Preventing Birth Defects Due to Lead Exposure with Hematopoietic Stem Cell Therapy

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Illustration by Feri Fenoria

UNAIR NEWS – Pregnancy is a very important period for optimal physical and mental development of infant. It does not only require a balanced nutritional intake, pregnant women must also maintain health from chemical exposure due to environmental pollution that can endanger the safety of the fetus. The high lead content of vehicle fuel and smoke from factory waste in polluted air will have an impact on the health of pregnant women. Polluted air which is inhaled continuously by pregnant women will cause the fetus to be exposed to chemicals and dangerous substances or commonly called teratogens.

Teratogens are substances that can cause birth defects due to fetal development abnormalities in the womb. Teratogens can be in the form of chemicals, infections, certain drugs, and pollutants such as lead due to the combustion process of vehicle and industrial fuels.

Teratogens will interfere with the process of fetal organ formation in the womb (organogenesis) from the first trimester to the second trimester of pregnancy. If teratogenic substances succeed in interfering with the process of organogenesis, certain organs in the fetus cannot grow and develop as they should. So it will pose a risk of birth defects in external organs and internal organs. Until now it is estimated that around 4-5 percent of cases of birth defects are caused by teratogen exposure.

Hematopoietic Stem Cell Therapy

Hematopoietic Stem Cell (HSC) are stem cells that play a role in producing mature blood cells in the body. HSC can be found in the spinal cord, peripheral blood, and cord blood. These cells have the ability to develop and regenerate into various types of blood cells with certain specific functions, such as controlling the balance of homeostasis, immune system function, response to microorganism and inflammation.

Stem cells have the potential to treat diseases and correct abnormalities that cannot be treated with drugs or surgery. One of them is birth defects caused by teratogens.

UNAIR embryology professor from Faculty of Veterinary Medicine (FKH), Prof. Dr. Widjiati, M.Si., Drh. conducted a study related to the effect of HSC therapy on the expression of tumor necrosis factor (TNF-α) in pregnant mice exposed to lead. TNF-α is a pro-inflammatory mediator produced by macrophages to stimulate inflammatory cells. Severe infections can trigger the production of TNF in large numbers and cause systemic reactions.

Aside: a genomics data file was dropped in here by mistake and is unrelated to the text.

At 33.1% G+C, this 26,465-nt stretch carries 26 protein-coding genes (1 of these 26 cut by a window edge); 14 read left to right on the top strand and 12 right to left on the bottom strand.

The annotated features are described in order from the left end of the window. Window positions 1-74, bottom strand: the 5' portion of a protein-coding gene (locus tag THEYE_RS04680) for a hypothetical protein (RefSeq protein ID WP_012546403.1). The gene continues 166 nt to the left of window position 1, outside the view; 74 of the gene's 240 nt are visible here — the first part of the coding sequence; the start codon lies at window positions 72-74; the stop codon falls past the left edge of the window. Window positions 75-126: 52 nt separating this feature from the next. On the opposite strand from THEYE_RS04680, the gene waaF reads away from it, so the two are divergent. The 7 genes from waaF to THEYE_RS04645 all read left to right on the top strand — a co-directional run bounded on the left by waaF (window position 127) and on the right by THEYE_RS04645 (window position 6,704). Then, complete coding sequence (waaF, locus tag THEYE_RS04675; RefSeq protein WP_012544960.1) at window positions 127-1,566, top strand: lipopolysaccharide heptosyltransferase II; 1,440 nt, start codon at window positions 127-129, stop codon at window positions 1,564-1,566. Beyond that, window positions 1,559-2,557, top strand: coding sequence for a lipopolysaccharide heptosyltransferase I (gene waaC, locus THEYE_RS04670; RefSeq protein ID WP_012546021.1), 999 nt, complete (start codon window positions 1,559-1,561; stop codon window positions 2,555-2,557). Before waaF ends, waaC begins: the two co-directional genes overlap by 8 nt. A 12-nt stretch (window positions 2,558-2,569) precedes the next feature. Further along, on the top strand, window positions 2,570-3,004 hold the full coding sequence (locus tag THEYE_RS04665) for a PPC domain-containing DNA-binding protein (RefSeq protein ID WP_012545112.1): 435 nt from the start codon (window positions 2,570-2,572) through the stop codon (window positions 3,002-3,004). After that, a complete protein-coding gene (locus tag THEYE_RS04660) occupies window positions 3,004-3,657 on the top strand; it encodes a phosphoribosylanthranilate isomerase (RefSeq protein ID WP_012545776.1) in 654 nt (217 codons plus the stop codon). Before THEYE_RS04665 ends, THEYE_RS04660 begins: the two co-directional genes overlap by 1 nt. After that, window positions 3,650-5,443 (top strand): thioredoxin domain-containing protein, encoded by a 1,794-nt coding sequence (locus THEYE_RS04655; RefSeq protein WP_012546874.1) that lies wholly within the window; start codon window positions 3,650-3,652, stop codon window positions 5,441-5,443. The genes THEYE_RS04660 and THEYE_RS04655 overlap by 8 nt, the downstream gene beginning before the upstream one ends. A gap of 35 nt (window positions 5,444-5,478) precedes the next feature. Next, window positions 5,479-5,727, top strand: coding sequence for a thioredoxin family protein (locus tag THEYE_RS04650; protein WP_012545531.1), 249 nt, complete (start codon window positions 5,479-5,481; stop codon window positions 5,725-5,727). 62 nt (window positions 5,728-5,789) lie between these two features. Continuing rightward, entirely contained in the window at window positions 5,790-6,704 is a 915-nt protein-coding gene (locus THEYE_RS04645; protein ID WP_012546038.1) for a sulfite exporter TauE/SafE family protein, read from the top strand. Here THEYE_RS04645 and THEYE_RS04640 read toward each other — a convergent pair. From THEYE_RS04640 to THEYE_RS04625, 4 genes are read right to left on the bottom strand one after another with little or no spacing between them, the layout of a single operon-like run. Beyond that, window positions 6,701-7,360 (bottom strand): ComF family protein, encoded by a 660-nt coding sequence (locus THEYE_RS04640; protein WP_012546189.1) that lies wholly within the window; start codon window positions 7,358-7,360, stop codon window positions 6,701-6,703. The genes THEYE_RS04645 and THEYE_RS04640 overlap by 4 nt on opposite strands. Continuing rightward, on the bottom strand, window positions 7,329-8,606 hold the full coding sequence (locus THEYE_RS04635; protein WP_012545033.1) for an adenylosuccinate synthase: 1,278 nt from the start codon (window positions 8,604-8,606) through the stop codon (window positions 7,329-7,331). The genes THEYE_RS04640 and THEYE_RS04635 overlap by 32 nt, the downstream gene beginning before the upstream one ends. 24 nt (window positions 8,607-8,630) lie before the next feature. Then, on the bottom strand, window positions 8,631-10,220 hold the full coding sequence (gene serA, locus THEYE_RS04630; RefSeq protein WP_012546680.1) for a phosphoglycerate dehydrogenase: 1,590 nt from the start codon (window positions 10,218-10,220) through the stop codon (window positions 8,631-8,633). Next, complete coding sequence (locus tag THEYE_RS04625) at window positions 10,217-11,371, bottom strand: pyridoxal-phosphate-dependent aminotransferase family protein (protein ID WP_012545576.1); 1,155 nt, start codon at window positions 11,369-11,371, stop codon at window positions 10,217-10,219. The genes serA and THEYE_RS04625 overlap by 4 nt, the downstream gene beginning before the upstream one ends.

“This research is a teratogen research with lead as a source of teratogen. Hematopoietic stem cells (HSC) were given in the hope of being able to repair damaged cells,” she explained.

Prof. Widjiati conducted research on two pregnant mice groups that had been exposed to lead with two different treatments, mice groups given HSC and pregnant mice groups without HSC. The study aims to determine whether HSC therapy can prevent birth defects due to lead teratogens that have contaminated pregnant mice.

The result showed premature death (miscarriage) in mice embryos that do not get HSC treatment due to the inflammation process by teratogens while pregnant mice that got HSC undergo the regeneration process of trophoblast cells damaged by inflammation. The weight and length of the fetus given HSC was higher than the group of pregnant mice without HSC therapy. So it can be concluded that the administration of HSC has a positive effect on the placenta and uterus of pregnant mice and is able to regenerate mice embryo cells damaged by teratogens.

“In the HSC-treated group, TNF-α expression decreased, as an indicator of decreased inflammation. Spiral arterial remodeling is reduced, thereby reducing the risk of miscarriage compared to groups without HSC, ” she explained.

Prof. Widjiati hoped the results of his research can provide scientific information that the lead contained in air pollution can be a source of teratogens causing birth defects especially in vulnerable environments with high air pollution.

Until now, HSC therapy is still in the testing phase through research and has not been practiced as a method of treating teratogens in humans. In the future, Prof. Widjiati plans to conduct further research to develop teratogenic research models.

“Yes, we plan to develop teratogenic research models, to determine the effects of teratogenic materials on birth defects in newborn,” she stated. (*)

Author: Zanna Afia

Editor : Khefti Al Mawalia


Widjiati, et al. Effect of Hematopoietic Stem Cell on Tumor Necrosis Factor- α Expression, Spiral Artery Remodeling and Placental Apoptosis in Lead-Exposed Pregnant Mice. Asian pacific Journal of Reproduction. 2017: 6(4). p. 158-163

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